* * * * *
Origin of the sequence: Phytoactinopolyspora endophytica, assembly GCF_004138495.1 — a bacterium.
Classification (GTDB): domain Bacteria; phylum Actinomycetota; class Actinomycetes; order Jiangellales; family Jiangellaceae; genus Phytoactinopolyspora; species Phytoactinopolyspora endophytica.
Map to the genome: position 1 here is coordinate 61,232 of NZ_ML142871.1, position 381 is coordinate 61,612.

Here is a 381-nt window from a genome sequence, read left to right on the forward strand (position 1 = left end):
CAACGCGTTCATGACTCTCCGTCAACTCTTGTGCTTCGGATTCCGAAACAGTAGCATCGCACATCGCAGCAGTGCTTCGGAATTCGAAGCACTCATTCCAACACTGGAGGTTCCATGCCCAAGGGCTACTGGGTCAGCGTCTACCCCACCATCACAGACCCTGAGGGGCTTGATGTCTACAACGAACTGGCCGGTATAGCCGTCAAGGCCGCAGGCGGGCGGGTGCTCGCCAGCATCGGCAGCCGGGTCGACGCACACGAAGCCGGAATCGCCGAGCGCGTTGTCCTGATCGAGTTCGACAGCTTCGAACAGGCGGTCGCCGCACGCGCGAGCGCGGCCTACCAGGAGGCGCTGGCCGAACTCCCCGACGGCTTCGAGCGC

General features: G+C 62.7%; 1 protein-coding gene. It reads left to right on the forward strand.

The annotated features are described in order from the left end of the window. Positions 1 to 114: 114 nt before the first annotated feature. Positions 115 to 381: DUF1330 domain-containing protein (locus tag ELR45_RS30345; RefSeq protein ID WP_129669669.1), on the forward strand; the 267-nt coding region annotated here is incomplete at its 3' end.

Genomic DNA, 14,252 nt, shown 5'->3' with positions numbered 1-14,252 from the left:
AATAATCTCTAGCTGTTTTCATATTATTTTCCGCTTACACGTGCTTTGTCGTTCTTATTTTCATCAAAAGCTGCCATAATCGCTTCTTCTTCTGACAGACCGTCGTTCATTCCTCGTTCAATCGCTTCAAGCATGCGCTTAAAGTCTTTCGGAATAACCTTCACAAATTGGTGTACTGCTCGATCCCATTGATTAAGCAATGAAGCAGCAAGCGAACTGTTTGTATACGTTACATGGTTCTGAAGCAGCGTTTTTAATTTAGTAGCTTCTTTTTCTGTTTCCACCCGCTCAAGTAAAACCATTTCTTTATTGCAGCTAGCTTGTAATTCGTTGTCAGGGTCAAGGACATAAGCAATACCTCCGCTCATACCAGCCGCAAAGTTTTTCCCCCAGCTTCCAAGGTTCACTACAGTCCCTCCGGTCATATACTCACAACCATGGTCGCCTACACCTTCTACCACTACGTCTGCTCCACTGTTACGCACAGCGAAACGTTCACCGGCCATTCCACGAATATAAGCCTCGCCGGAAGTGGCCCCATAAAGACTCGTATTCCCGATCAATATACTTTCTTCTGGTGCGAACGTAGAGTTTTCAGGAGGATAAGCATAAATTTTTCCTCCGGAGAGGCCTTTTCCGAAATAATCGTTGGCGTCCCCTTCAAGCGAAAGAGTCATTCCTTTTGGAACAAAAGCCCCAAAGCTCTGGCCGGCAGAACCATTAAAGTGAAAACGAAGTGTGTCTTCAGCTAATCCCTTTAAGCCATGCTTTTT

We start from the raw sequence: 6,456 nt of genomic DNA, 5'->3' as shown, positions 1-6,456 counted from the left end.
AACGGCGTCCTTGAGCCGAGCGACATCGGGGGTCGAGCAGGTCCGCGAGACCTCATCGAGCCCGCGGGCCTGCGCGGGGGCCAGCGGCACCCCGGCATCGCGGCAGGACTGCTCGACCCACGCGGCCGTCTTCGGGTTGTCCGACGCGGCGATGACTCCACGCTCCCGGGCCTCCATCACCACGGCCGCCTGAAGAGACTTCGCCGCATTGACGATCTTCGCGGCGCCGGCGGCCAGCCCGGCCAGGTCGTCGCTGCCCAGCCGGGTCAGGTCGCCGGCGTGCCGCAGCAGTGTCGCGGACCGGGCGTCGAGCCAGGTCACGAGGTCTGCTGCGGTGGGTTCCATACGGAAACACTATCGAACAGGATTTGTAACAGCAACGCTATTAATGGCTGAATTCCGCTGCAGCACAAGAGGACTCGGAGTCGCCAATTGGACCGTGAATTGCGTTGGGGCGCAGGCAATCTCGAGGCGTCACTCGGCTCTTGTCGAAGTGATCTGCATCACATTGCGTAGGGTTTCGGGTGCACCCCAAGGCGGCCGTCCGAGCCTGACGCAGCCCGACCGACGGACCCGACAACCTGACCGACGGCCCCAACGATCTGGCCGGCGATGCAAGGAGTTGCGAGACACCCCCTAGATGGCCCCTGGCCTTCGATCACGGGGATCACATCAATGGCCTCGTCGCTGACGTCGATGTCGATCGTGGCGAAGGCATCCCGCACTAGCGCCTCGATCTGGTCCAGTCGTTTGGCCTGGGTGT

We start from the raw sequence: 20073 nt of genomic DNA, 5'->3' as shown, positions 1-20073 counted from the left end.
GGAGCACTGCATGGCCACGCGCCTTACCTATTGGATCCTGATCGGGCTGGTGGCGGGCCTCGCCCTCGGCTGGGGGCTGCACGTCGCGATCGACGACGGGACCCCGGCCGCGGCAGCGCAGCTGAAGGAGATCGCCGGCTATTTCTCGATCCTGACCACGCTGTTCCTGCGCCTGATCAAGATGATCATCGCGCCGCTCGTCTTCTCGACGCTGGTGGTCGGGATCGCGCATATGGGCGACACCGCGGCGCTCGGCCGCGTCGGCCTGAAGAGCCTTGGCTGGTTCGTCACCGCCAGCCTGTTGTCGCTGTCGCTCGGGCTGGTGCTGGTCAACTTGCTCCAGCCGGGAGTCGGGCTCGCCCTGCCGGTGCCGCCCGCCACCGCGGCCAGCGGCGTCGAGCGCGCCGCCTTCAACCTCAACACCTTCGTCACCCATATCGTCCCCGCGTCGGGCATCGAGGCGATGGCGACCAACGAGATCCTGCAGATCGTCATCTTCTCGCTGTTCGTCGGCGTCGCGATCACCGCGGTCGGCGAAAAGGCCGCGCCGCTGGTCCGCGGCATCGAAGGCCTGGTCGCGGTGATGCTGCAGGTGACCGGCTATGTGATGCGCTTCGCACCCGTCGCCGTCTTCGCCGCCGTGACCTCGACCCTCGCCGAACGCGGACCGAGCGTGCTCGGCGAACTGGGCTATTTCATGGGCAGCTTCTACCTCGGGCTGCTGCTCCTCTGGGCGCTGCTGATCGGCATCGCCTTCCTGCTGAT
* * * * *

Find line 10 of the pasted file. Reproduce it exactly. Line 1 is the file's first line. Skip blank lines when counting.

We start from the raw sequence: 6,456 nt of genomic DNA, 5'->3' as shown, positions 1-6,456 counted from the left end.